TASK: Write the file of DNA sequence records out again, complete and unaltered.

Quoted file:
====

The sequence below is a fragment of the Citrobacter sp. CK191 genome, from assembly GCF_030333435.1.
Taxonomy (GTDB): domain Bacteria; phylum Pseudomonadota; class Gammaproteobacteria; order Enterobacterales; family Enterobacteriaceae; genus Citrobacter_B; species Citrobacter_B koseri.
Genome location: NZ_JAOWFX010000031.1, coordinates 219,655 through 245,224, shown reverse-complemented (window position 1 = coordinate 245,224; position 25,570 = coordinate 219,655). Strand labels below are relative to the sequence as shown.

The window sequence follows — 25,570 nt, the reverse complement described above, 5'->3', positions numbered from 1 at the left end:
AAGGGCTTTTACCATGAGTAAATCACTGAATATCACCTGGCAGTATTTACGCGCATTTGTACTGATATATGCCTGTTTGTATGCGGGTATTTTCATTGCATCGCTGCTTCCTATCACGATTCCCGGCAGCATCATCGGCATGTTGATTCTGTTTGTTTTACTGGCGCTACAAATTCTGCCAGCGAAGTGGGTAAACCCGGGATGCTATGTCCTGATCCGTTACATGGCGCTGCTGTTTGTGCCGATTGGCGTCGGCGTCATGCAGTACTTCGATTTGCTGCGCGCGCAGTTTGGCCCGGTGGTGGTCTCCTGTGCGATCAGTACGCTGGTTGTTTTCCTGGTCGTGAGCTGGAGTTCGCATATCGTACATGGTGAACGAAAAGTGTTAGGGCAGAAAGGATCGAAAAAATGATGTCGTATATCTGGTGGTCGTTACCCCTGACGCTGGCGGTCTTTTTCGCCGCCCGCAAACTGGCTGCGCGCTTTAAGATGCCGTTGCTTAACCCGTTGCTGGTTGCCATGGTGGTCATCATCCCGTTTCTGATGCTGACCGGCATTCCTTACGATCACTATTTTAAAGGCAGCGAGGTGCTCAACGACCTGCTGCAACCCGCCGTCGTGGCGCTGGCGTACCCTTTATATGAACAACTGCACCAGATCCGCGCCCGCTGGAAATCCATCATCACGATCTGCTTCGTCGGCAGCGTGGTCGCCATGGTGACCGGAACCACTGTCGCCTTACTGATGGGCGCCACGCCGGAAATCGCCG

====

The sequence below is a fragment of the Citrobacter sp. CK191 genome, from assembly GCF_030333435.1.
Taxonomy (GTDB): domain Bacteria; phylum Pseudomonadota; class Gammaproteobacteria; order Enterobacterales; family Enterobacteriaceae; genus Citrobacter_B; species Citrobacter_B koseri.
Genome location: NZ_JAOWFX010000031.1, coordinates 219,655 through 245,224, shown reverse-complemented (window position 1 = coordinate 245,224; position 25,570 = coordinate 219,655). Strand labels below are relative to the sequence as shown.

The window sequence follows — 25,570 nt, the reverse complement described above, 5'->3', positions numbered from 1 at the left end:
AAGGGCTTTTACCATGAGTAAATCACTGAATATCACCTGGCAGTATTTACGCGCATTTGTACTGATATATGCCTGTTTGTATGCGGGTATTTTCATTGCATCGCTGCTTCCTATCACGATTCCCGGCAGCATCATCGGCATGTTGATTCTGTTTGTTTTACTGGCGCTACAAATTCTGCCAGCGAAGTGGGTAAACCCGGGATGCTATGTCCTGATCCGTTACATGGCGCTGCTGTTTGTGCCGATTGGCGTCGGCGTCATGCAGTACTTCGATTTGCTGCGCGCGCAGTTTGGCCCGGTGGTGGTCTCCTGTGCGATCAGTACGCTGGTTGTTTTCCTGGTCGTGAGCTGGAGTTCGCATATCGTACATGGTGAACGAAAAGTGTTAGGGCAGAAAGGATCGAAAAAATGATGTCGTATATCTGGTGGTCGTTACCCCTGACGCTGGCGGTCTTTTTCGCCGCCCGCAAACTGGCTGCGCGCTTTAAGATGCCGTTGCTTAACCCGTTGCTGGTTGCCATGGTGGTCATCATCCCGTTTCTGATGCTGACCGGCATTCCTTACGATCACTATTTTAAAGGCAGCGAGGTGCTCAACGACCTGCTGCAACCCGCCGTCGTGGCGCTGGCGTACCCTTTATATGAACAACTGCACCAGATCCGCGCCCGCTGGAAATCCATCATCACGATCTGCTTCGTCGGCAGCGTGGTCGCCATGGTGACCGGAACCACTGTCGCCTTACTGATGGGCGCCACGCCGGAAATCGCCG